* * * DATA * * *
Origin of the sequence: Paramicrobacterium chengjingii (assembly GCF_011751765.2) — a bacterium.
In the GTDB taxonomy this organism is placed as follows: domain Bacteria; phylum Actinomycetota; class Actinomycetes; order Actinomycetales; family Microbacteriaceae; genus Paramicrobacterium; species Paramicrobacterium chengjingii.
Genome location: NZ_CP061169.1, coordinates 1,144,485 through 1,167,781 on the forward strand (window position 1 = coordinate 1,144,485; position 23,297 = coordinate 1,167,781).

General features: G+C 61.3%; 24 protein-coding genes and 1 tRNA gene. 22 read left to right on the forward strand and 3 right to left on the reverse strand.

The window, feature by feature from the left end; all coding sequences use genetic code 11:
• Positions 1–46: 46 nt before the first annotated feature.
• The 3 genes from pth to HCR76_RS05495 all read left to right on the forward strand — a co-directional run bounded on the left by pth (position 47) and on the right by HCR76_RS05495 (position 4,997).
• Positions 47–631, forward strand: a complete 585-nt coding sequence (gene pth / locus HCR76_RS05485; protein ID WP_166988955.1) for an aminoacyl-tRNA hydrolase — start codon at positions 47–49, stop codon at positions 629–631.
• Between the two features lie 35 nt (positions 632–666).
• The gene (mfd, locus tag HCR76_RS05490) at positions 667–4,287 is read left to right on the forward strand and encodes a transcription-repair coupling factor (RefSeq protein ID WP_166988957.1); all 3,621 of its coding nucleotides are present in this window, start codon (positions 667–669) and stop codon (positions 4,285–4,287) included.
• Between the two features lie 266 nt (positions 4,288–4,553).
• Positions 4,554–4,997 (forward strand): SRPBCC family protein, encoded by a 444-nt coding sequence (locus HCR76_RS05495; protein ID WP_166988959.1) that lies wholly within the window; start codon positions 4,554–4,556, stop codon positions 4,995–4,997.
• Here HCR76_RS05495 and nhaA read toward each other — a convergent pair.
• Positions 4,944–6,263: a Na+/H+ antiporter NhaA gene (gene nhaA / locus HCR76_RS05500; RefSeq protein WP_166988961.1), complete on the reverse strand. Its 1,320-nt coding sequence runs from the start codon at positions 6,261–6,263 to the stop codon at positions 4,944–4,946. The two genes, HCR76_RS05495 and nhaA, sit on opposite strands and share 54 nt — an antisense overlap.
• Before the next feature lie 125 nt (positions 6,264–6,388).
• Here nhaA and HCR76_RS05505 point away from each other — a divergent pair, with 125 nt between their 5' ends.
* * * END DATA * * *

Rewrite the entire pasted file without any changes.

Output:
Origin of the sequence: Paramicrobacterium chengjingii (assembly GCF_011751765.2) — a bacterium.
In the GTDB taxonomy this organism is placed as follows: domain Bacteria; phylum Actinomycetota; class Actinomycetes; order Actinomycetales; family Microbacteriaceae; genus Paramicrobacterium; species Paramicrobacterium chengjingii.
Genome location: NZ_CP061169.1, coordinates 1,144,485 through 1,167,781 on the forward strand (window position 1 = coordinate 1,144,485; position 23,297 = coordinate 1,167,781).

General features: G+C 61.3%; 24 protein-coding genes and 1 tRNA gene. 22 read left to right on the forward strand and 3 right to left on the reverse strand.

The window, feature by feature from the left end; all coding sequences use genetic code 11:
• Positions 1–46: 46 nt before the first annotated feature.
• The 3 genes from pth to HCR76_RS05495 all read left to right on the forward strand — a co-directional run bounded on the left by pth (position 47) and on the right by HCR76_RS05495 (position 4,997).
• Positions 47–631, forward strand: a complete 585-nt coding sequence (gene pth / locus HCR76_RS05485; protein ID WP_166988955.1) for an aminoacyl-tRNA hydrolase — start codon at positions 47–49, stop codon at positions 629–631.
• Between the two features lie 35 nt (positions 632–666).
• The gene (mfd, locus tag HCR76_RS05490) at positions 667–4,287 is read left to right on the forward strand and encodes a transcription-repair coupling factor (RefSeq protein ID WP_166988957.1); all 3,621 of its coding nucleotides are present in this window, start codon (positions 667–669) and stop codon (positions 4,285–4,287) included.
• Between the two features lie 266 nt (positions 4,288–4,553).
• Positions 4,554–4,997 (forward strand): SRPBCC family protein, encoded by a 444-nt coding sequence (locus HCR76_RS05495; protein ID WP_166988959.1) that lies wholly within the window; start codon positions 4,554–4,556, stop codon positions 4,995–4,997.
• Here HCR76_RS05495 and nhaA read toward each other — a convergent pair.
• Positions 4,944–6,263: a Na+/H+ antiporter NhaA gene (gene nhaA / locus HCR76_RS05500; RefSeq protein WP_166988961.1), complete on the reverse strand. Its 1,320-nt coding sequence runs from the start codon at positions 6,261–6,263 to the stop codon at positions 4,944–4,946. The two genes, HCR76_RS05495 and nhaA, sit on opposite strands and share 54 nt — an antisense overlap.
• Before the next feature lie 125 nt (positions 6,264–6,388).
• Here nhaA and HCR76_RS05505 point away from each other — a divergent pair, with 125 nt between their 5' ends.